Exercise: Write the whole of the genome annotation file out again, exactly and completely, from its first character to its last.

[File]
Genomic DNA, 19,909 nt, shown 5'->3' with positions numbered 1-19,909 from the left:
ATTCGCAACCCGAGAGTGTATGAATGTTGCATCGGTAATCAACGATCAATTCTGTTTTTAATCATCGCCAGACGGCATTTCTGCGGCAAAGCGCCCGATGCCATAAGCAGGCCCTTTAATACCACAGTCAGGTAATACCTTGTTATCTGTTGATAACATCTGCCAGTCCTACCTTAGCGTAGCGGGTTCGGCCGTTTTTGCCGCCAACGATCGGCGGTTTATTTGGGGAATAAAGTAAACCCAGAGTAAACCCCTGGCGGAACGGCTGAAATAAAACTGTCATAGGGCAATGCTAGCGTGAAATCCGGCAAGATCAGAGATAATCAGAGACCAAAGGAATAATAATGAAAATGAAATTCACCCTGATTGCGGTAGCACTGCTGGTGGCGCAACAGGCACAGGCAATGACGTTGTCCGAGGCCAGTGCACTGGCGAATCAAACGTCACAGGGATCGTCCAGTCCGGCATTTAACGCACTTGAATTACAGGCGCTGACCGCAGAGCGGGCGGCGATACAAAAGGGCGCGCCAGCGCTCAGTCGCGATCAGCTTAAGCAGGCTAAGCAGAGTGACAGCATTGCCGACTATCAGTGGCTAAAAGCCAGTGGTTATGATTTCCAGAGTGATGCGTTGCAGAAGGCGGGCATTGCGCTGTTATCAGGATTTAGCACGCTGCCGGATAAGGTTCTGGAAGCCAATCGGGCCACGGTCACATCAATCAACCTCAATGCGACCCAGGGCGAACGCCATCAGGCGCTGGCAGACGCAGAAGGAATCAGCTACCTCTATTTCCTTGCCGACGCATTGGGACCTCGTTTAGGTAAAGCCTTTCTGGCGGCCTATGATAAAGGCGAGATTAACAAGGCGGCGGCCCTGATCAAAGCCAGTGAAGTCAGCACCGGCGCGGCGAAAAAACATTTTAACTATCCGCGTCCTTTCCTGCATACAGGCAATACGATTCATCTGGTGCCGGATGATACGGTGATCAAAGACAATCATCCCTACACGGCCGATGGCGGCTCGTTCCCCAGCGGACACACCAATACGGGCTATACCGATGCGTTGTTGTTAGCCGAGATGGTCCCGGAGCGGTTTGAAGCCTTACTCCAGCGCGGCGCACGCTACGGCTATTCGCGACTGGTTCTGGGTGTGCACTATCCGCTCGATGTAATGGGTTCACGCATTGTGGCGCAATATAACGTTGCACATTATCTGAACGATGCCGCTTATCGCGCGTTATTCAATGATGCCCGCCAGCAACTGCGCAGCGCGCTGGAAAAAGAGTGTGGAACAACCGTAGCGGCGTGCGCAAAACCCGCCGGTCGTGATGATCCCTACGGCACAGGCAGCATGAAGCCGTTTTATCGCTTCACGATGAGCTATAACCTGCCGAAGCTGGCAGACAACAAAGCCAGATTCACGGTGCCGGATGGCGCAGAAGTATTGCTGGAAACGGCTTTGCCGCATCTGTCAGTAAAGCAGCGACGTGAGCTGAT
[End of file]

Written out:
Genomic DNA, 19,909 nt, shown 5'->3' with positions numbered 1-19,909 from the left:
ATTCGCAACCCGAGAGTGTATGAATGTTGCATCGGTAATCAACGATCAATTCTGTTTTTAATCATCGCCAGACGGCATTTCTGCGGCAAAGCGCCCGATGCCATAAGCAGGCCCTTTAATACCACAGTCAGGTAATACCTTGTTATCTGTTGATAACATCTGCCAGTCCTACCTTAGCGTAGCGGGTTCGGCCGTTTTTGCCGCCAACGATCGGCGGTTTATTTGGGGAATAAAGTAAACCCAGAGTAAACCCCTGGCGGAACGGCTGAAATAAAACTGTCATAGGGCAATGCTAGCGTGAAATCCGGCAAGATCAGAGATAATCAGAGACCAAAGGAATAATAATGAAAATGAAATTCACCCTGATTGCGGTAGCACTGCTGGTGGCGCAACAGGCACAGGCAATGACGTTGTCCGAGGCCAGTGCACTGGCGAATCAAACGTCACAGGGATCGTCCAGTCCGGCATTTAACGCACTTGAATTACAGGCGCTGACCGCAGAGCGGGCGGCGATACAAAAGGGCGCGCCAGCGCTCAGTCGCGATCAGCTTAAGCAGGCTAAGCAGAGTGACAGCATTGCCGACTATCAGTGGCTAAAAGCCAGTGGTTATGATTTCCAGAGTGATGCGTTGCAGAAGGCGGGCATTGCGCTGTTATCAGGATTTAGCACGCTGCCGGATAAGGTTCTGGAAGCCAATCGGGCCACGGTCACATCAATCAACCTCAATGCGACCCAGGGCGAACGCCATCAGGCGCTGGCAGACGCAGAAGGAATCAGCTACCTCTATTTCCTTGCCGACGCATTGGGACCTCGTTTAGGTAAAGCCTTTCTGGCGGCCTATGATAAAGGCGAGATTAACAAGGCGGCGGCCCTGATCAAAGCCAGTGAAGTCAGCACCGGCGCGGCGAAAAAACATTTTAACTATCCGCGTCCTTTCCTGCATACAGGCAATACGATTCATCTGGTGCCGGATGATACGGTGATCAAAGACAATCATCCCTACACGGCCGATGGCGGCTCGTTCCCCAGCGGACACACCAATACGGGCTATACCGATGCGTTGTTGTTAGCCGAGATGGTCCCGGAGCGGTTTGAAGCCTTACTCCAGCGCGGCGCACGCTACGGCTATTCGCGACTGGTTCTGGGTGTGCACTATCCGCTCGATGTAATGGGTTCACGCATTGTGGCGCAATATAACGTTGCACATTATCTGAACGATGCCGCTTATCGCGCGTTATTCAATGATGCCCGCCAGCAACTGCGCAGCGCGCTGGAAAAAGAGTGTGGAACAACCGTAGCGGCGTGCGCAAAACCCGCCGGTCGTGATGATCCCTACGGCACAGGCAGCATGAAGCCGTTTTATCGCTTCACGATGAGCTATAACCTGCCGAAGCTGGCAGACAACAAAGCCAGATTCACGGTGCCGGATGGCGCAGAAGTATTGCTGGAAACGGCTTTGCCGCATCTGTCAGTAAAGCAGCGACGTGAGCTGAT